Conscious Choice cover

From the press release: In this ground-breaking new history of early America, historian Robert Zimmerman not only exposes the lie behind The New York Times 1619 Project that falsely claims slavery is central to the history of the United States, he also provides profound lessons about the nature of human societies, lessons important for Americans today as well as for all future settlers on Mars and elsewhere in space.

Conscious Choice: The origins of slavery in America and why it matters today and for our future in outer space, is a riveting page-turning story that documents how slavery slowly became pervasive in the southern British colonies of North America, colonies founded by a people and culture that not only did not allow slavery but in every way were hostile to the practice.  
Conscious Choice does more however. In telling the tragic history of the Virginia colony and the rise of slavery there, Zimmerman lays out the proper path for creating healthy societies in places like the Moon and Mars.


“Zimmerman’s ground-breaking history provides every future generation the basic framework for establishing new societies on other worlds. We would be wise to heed what he says.” —Robert Zubrin, founder of founder of the Mars Society.


Available everywhere for $3.99 (before discount) at Amazon, Barnes & Noble, and all ebook vendors, or direct from the ebook publisher, ebookit. And if you buy it from ebookit you don't support the big tech companies and I get a bigger cut much sooner.

Journey To The Edge Of Space

An evening pause: The 360 degree view, from a high altitude balloon.

Hat tip Edward Thelen.


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  • Anthony Domanico

    I’ve been skydiving twice and I still can’t believe I actually did it. I’m afraid of heights and that video portrays the look from 14,000 feet pretty well! Wooooo

    I’ll never jump out of a functional aircraft again. The last time I had the pleasure of watching my friend’s malfunctioning ‘chute fly away like a big useless bed sheet. By this time I was out of the aircraft myself. Fortunately, his spare parachute wasn’t a dud. I recall being a little ill by the time my feet touched the ground…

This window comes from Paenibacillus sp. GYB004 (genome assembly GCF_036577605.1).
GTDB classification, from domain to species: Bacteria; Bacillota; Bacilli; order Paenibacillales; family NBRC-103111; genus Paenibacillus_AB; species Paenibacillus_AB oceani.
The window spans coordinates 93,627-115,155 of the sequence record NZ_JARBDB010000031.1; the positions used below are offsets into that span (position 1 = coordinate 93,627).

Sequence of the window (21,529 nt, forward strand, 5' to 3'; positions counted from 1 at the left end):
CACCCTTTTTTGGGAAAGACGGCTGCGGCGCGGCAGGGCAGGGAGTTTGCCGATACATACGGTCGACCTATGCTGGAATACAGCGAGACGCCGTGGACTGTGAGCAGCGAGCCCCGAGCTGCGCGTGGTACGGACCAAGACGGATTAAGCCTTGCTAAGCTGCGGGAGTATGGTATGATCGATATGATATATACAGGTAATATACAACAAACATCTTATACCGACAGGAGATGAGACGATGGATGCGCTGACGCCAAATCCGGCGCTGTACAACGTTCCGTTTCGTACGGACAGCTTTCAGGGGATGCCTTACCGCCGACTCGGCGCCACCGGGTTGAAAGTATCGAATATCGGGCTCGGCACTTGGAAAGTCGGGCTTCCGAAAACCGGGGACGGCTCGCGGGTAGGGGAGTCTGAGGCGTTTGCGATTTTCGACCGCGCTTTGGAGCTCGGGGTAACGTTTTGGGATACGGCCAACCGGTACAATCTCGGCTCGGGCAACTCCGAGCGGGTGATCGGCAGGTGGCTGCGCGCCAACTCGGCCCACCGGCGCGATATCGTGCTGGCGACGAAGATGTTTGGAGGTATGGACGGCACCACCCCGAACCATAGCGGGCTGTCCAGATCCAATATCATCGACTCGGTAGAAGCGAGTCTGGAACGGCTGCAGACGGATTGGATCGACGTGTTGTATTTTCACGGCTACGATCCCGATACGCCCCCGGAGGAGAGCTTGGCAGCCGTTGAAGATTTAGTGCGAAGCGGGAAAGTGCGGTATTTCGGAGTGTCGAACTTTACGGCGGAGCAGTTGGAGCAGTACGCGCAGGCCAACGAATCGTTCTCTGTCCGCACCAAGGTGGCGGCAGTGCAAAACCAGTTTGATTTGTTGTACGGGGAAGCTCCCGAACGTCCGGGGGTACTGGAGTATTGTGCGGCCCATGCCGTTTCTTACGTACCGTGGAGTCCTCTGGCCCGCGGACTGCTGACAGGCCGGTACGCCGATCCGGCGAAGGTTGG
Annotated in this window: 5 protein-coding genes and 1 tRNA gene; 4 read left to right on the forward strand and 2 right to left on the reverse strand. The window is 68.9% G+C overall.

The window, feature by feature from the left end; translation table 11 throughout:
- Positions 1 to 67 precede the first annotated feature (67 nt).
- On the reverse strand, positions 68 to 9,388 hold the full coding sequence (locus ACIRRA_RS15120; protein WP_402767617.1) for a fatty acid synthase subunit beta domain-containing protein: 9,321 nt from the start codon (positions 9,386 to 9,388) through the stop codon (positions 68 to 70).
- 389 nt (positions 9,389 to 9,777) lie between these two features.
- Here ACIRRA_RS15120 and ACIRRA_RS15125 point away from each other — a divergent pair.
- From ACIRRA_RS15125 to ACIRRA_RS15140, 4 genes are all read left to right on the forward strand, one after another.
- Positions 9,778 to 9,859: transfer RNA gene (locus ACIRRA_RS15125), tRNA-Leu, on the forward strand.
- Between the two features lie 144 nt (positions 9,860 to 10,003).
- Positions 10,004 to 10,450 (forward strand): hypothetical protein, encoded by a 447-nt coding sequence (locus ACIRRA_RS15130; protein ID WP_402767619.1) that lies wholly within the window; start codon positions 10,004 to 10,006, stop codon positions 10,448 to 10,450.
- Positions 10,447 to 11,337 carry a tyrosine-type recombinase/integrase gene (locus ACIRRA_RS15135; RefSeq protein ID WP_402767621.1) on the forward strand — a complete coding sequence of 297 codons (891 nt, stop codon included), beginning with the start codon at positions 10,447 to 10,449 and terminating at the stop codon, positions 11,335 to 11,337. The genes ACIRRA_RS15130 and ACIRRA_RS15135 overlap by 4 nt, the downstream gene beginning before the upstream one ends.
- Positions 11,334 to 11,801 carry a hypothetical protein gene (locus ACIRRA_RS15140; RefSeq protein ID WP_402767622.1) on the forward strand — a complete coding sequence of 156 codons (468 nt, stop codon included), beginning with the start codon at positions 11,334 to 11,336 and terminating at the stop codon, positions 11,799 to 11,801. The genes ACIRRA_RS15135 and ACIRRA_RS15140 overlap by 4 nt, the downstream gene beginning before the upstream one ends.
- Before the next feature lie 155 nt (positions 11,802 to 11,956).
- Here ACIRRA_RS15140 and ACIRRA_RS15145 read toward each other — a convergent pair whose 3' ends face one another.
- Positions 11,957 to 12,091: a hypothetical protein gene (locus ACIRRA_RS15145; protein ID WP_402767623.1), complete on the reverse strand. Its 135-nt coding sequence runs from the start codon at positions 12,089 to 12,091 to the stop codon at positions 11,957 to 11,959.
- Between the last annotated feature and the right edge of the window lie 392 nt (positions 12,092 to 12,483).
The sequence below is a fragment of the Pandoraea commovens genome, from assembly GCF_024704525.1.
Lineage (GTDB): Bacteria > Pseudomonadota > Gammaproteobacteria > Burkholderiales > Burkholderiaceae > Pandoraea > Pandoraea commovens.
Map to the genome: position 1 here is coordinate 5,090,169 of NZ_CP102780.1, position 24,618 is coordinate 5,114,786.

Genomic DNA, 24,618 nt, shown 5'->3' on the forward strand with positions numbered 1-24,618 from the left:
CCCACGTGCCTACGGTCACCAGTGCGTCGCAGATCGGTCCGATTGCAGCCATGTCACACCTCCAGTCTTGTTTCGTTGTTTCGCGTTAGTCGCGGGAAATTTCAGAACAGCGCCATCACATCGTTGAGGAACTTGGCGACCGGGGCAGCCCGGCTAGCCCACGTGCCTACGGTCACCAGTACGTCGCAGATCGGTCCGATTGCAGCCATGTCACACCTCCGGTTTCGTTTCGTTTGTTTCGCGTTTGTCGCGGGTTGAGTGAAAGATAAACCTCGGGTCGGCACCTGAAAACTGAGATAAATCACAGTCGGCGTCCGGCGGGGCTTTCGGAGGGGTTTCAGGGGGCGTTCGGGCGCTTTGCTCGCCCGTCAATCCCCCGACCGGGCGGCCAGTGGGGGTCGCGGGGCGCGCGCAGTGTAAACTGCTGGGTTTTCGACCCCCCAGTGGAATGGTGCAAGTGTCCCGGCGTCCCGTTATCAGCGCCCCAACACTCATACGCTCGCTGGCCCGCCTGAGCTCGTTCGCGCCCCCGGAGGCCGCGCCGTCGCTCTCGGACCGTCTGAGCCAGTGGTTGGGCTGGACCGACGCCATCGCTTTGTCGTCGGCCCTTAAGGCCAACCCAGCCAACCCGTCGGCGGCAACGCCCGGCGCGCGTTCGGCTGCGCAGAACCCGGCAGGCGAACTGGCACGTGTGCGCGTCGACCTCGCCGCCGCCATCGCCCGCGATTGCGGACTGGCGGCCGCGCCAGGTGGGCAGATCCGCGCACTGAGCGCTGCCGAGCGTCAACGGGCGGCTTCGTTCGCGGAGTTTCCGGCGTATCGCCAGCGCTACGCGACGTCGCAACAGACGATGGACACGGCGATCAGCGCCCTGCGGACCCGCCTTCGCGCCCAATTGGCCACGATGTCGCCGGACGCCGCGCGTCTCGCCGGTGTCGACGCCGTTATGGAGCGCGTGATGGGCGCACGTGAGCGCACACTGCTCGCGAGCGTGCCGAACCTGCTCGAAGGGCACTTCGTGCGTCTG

• wayne

    -I’ll never jump out of a functional aircraft, with a conscious pilot, in the first instance!
    (need one of those purple Xanax, just thinking about it, ha.)

    But seriously– good for you.!
    If we’re absolutely (101%) going down, you’ll probably have to push me out the hatch. (I’ll scream, but I will go…)
    Just in case this ever comes up– how does one stop oneself, from tumbling?

    As I recall– we have a number of folks here, who enjoy Newtonian physics, up close & personal. I’m more of table-top demonstration guy. (That and film!)

    I do occasionally watch that Felix Baumgartner (spell?) video, when he jumps from 140K feet. That’s enough vicarious-thrill for this old dog.

  • wayne

    good video. Gives a nice sense of height & three-dimensionality.

    I can’t resist.
    (they all landed safely…)

    Folksam Insurance
    “Parachuting Cats” [English]
    (Those whacky Swedes!)

  • Anthony Domanico


    I get that response a lot and for the record, if I ran into my past self I would say the same thing. Its pretty amazing how much I’ve changed as I aged.

    Regarding the question of how to stop tumbling, its all about the aerodynamics relative to the center of mass (you move your arms and legs to a certain position). Its the same principle as a badminton shuttlecock or birdie, it always flies with the dense part pointing in the direction of flight. As an interesting side note, on my second jump my instructor said we would do one flip then stabilize and I went along with the plan reluctantly. Execution of said plan was not successful. We did multiple flips and I rapidly became disoriented before he finally got us stabilized. That may have contributed to my nausea and my decision to never go again.

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